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UK Targets Russian Airlines – Aeroflot, Ural Airlines and Rossiya Airlines with New Sanctions

The UK Government has announced that it is introducing new sanctions against the Russian airline sector. State-owned Aeroflot, Russia’s largest airline, Ural Airlines and Rossiya Airlines will now be unable to sell their unused, lucrative landing slots at UK airports – preventing Russia from cashing in on an estimated £50 million.

Foreign Secretary Liz Truss said:

As long as Putin continues his barbarous assault on Ukraine, we will continue to target the Russian economy. We’ve already closed our airspace to Russian airlines. Today we’re making sure they can’t cash in their lucrative landing slots at our airports. Every economic sanction reinforces our clear message to Putin – we will not stop until Ukraine prevails.

The news comes as the Transport Secretary, Grant Shapps takes up Presidency of the International Transport Forum which he will use to call for a united response against Russia’s invasion of Ukraine.

Transport Secretary Grant Shapps said:

The UK was one of the first nations to implement sanctions on Putin and his allies; we forbade entrance to their ships and planes, strangling them of the privilege to benefit from global trade and commerce.

Today, the UK Government has built on the strong action we have already taken against Russia’s flagship carrier Aeroflot, along with Rossiya and Ural Airlines. This means they will be unable to use their expensive landing slots at UK airports. Our actions will also prevent Russia from selling the slots, and cashing in on up to £50 million.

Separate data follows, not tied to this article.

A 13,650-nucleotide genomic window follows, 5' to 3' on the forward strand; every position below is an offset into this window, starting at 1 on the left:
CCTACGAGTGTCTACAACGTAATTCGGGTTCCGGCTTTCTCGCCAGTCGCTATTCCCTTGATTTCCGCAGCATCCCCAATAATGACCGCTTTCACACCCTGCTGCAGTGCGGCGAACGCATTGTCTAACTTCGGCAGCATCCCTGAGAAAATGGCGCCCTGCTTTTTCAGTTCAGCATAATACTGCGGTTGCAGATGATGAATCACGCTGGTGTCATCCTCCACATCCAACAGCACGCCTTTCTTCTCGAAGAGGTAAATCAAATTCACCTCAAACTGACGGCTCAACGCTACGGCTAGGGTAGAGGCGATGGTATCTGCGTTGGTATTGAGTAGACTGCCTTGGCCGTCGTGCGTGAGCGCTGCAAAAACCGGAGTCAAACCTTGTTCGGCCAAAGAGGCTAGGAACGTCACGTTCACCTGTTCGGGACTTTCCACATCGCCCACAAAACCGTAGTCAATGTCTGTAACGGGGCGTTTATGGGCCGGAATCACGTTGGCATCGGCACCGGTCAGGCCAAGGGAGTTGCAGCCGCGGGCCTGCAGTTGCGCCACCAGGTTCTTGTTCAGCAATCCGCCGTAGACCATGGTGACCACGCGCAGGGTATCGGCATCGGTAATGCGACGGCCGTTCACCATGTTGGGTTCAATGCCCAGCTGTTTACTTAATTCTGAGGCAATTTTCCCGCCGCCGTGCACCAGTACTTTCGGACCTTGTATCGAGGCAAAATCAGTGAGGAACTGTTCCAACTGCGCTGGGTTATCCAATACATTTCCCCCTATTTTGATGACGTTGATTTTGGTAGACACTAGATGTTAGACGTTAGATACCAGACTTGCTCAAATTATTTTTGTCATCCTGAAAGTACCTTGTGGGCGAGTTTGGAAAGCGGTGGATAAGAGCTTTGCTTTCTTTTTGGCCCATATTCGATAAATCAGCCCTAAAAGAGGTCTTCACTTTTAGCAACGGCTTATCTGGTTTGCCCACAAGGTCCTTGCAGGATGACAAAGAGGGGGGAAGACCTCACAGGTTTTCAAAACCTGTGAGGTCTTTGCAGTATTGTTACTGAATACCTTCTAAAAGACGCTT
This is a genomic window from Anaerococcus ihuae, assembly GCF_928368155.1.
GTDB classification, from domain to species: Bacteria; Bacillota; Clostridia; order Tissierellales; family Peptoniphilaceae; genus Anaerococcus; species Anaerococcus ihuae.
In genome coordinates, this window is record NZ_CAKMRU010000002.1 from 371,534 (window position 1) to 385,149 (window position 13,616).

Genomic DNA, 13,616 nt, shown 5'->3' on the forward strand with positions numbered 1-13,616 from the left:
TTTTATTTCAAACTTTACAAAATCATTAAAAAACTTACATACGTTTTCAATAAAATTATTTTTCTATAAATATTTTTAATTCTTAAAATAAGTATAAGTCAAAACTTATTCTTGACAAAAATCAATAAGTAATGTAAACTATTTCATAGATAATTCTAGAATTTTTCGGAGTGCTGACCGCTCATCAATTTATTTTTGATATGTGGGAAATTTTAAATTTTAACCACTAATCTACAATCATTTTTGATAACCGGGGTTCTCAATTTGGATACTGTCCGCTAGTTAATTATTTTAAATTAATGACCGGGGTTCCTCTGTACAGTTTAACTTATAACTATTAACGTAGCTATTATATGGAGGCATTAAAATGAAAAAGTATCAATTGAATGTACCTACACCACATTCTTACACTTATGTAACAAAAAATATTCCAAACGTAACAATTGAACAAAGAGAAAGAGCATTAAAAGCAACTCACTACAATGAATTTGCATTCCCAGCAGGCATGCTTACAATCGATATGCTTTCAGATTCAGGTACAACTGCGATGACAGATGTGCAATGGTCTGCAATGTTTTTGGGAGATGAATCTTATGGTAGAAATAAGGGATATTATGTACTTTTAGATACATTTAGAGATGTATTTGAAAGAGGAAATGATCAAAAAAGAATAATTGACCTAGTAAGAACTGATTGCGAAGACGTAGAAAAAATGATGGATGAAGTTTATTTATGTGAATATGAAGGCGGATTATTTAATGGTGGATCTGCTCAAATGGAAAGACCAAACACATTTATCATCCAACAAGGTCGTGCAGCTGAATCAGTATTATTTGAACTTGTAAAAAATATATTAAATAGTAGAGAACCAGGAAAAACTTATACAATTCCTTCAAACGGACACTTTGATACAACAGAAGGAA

Today’s announcement is the latest round of UK sanctions to ensure that Russia cannot benefit from the UK’s world class aviation and transport industries – having previously banned Russia from the UK’s airspace and waters and banned the export of aviation goods and technology.

International sanctions are having a significant impact on Putin and his war machine. Russia’s own Central Bank has admitted that sanctions are a major challenge for Russian supply chains. Sanctions mean that:

several weapons manufacturers having to suspend their activity due to a lack of parts
defence company capabilities are restricted, limiting Russia’s ability to replace advanced tech, including drones
Russia’s domestic vehicle sales have dropped by 80% partly due to a lack of components – which is also reducing their ability to produce military vehicles

Russia’s vital exports of energy are also shrinking – with crude oil exports down 30% in April and expected to fall further as sanctions bite. Through co-ordinated action across the G7 to phase out oil imports, alongside the banning of critical oil refining and catalyst goods, international allies are tightening the vice on Putin’s most trusted revenue stream.

Hard hitting economic sanctions are also having a long term impact on Russia’s economy. While the Kremlin has managed to stabilise the rouble, Russia is still heading for the deepest recession since the collapse of the Soviet Union. Forecasts show Russia’s GDP shrinking by between 8.5% and 15% this year, with the IMF expecting the economy to shrink a further 2.3% in 2023.

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